Celebration Mash-Up (#316)

Holidays were huge in my white family. We wore green, pinched each other anyway, and listened to the Irish Rovers on St. Patrick’s Day (despite being Protestant or atheists). Small gifts appeared on Valentine’s Day morning. There were Easter egg hunts and chocolate bunnies. Our birthdays began with presents and towers of doughnuts. Christmas magic (and excesses) went on for days.

Holidays were not big in my Chinese-American husband’s family. Growing up, he got a red envelope with cash, usually from his Popo, on Chinese New Year.

That was it.

Even though some Wong family members were very earnest Christians, there were neither Easter baskets nor Christmas stockings. Continue reading Celebration Mash-Up (#316)

Turkeys (#307)

Once upon a time, birthdays were a huge deal in my family. Being showered with cake and presents made it the best day of the year.

My Chinese-American husband’s family wasn’t like that. Birthdays were no big deal. In fact, Andy’s grandmother was very superstitious about celebrating, especially as she reached her 90s. “If you have a big celebration that makes a lot of noise,” she said, “you’re just reminding the evil spirits that you’re still alive. They might decide to rectify that situation.” Continue reading Turkeys (#307)

West Versus East: The Birthday Edition (#219)

In my childhood house of a thousand siblings, there was only one day more exciting than Christmas.

My birthday.

On my birthday, I got to sit at the head of the breakfast table and preside over a plate of powdered doughnuts with candles. Powdered doughnuts might not seem very exciting compared to the Krispy Kremes and Voodoo doughnut delicacies of today, but back then they were a huge treat. Especially to a kid in a big family on a budget. Continue reading West Versus East: The Birthday Edition (#219)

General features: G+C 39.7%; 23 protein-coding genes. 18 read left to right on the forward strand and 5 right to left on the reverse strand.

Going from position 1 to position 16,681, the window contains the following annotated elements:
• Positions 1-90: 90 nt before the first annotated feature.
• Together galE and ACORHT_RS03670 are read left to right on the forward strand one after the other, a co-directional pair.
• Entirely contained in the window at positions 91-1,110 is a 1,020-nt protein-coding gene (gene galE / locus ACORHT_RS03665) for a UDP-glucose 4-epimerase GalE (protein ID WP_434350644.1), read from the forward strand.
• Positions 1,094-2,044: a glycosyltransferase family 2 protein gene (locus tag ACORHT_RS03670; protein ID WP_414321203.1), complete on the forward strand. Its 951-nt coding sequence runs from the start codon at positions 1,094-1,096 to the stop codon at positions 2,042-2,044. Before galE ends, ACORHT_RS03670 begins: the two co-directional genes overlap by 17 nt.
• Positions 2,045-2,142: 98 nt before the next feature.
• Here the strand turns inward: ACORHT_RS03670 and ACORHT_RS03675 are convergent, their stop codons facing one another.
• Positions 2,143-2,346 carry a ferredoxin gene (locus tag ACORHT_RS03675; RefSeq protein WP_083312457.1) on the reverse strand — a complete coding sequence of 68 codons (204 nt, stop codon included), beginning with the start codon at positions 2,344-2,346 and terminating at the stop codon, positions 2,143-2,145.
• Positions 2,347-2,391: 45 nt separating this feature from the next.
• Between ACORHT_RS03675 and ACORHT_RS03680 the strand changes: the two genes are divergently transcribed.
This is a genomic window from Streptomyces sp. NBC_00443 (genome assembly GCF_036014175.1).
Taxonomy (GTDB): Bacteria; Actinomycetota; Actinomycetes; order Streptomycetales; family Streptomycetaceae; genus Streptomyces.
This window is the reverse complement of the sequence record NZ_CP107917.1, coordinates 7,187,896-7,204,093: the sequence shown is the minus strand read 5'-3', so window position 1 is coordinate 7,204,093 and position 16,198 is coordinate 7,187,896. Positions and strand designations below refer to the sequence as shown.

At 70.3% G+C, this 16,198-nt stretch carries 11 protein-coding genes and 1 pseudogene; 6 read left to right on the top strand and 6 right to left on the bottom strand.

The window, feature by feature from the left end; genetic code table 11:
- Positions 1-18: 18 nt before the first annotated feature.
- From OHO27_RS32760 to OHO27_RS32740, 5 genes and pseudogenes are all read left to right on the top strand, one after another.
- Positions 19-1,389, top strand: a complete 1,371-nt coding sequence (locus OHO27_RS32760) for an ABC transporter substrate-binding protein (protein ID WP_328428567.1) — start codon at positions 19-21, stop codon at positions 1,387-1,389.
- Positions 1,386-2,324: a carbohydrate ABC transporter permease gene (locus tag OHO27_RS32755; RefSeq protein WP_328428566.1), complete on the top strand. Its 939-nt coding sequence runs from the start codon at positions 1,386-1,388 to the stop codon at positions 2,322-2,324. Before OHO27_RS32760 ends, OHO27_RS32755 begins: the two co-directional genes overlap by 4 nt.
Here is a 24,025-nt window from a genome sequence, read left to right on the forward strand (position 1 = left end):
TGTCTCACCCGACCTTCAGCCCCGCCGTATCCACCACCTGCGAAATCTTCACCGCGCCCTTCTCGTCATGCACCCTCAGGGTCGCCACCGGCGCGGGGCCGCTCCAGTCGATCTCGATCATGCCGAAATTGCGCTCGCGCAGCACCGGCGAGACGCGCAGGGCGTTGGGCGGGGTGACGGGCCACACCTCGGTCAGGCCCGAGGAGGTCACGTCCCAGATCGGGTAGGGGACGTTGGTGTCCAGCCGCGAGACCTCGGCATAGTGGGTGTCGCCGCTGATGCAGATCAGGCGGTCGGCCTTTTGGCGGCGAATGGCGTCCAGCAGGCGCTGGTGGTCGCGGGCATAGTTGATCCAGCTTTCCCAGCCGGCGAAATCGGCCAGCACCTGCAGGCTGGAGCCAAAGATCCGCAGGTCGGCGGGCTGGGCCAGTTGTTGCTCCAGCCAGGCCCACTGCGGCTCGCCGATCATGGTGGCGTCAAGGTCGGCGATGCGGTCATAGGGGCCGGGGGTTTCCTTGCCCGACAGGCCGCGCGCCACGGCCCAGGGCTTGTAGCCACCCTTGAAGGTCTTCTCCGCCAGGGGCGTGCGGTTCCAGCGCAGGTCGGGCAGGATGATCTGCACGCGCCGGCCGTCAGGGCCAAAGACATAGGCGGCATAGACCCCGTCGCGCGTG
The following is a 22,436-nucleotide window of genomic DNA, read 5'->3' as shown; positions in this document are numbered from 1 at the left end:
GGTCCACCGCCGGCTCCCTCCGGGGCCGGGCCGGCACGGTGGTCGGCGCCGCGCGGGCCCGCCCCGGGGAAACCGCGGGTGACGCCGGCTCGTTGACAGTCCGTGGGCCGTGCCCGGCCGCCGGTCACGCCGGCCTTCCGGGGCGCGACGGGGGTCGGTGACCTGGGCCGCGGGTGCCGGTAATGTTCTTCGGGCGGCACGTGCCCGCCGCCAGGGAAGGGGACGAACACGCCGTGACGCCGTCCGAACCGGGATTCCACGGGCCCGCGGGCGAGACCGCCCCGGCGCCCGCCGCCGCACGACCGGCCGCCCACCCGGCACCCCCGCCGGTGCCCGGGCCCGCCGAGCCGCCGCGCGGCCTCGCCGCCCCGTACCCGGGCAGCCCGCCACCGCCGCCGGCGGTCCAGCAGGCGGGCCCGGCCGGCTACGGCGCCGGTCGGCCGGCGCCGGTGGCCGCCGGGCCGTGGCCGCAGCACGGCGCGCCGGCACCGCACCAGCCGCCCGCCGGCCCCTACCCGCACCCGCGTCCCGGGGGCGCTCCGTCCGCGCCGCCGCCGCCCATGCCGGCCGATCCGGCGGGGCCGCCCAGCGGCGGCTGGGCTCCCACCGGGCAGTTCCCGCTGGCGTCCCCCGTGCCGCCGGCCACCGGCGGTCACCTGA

Warning: Slow Cook in the Kitchen (#203)

My kitchen at the height of Baking Season: Christmas.

When we get new neighbors, I usually take them a plate of baked goods. If they’re lucky, the newbies moved in between October and December, which my husband dubbed “Baking Season.” Baking Season starts with cream cheese sugar cookies shaped like fall leaves and moves onto maple cream pie, apple pie, maple sugar rugelach, and candy cane meringues.

The new neighbors usually bring back an empty plate and sexist mouthful of compliments. “You’re a fantastic cook! Your husband is so lucky!”

Continue reading Warning: Slow Cook in the Kitchen (#203)

Cooking & Competition (#198)

My neighborhood has an annual Labor Day cooking contest. The hostess decides on the type of food, the neighbors cook up their best dishes, and everyone at the party votes for their favorite. The year we moved in, the competition was for the best homemade salsa.

I’m competitive as hell, but I’m not a good cook. Luckily, my husband is an excellent cook, and he makes an amazing homemade salsa.

“Ha-ha,” I carolled. “They may as well hand over that prize now!” Continue reading Cooking & Competition (#198)

Cakes & Bellwethers (#138)

When I started working as an assistant for the Empress of International Film and Television Sales, it was a temp job, to make ends meet while I tried to make it as a screenwriter. But the Empress was soon addicted to my organizational skills. I was soon addicted to my paycheck and health insurance.

I worked long hours. In at 7-8 AM to deal with Europe, out at 7-8 PM after dealing with Asia. Right before film markets, the hours were even longer. At film markets and festivals, you were on duty 24-7. There were perks, though. Tables at the best restaurants had to be booked months in advance, with a deposit. If my boss got invited elsewhere, guess who got the pre-paid table? Me, and three friends. Sometimes it was me and some random people I’d literally just met. Continue reading Cakes & Bellwethers (#138)

A Question of Cake (#49)

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I love cake. Okay, I love all baked goods, but cake is the best. It was my favorite part of all my parents’ weddings. It’s STILL my favorite part of every wedding. I do enjoy the dancing now that I bring my own partner, but while I’m dancing with Andy, I’m totally eyeing that four-tiered, fabulous, elaborate, fondant-covered wedding cake in the corner. Continue reading A Question of Cake (#49)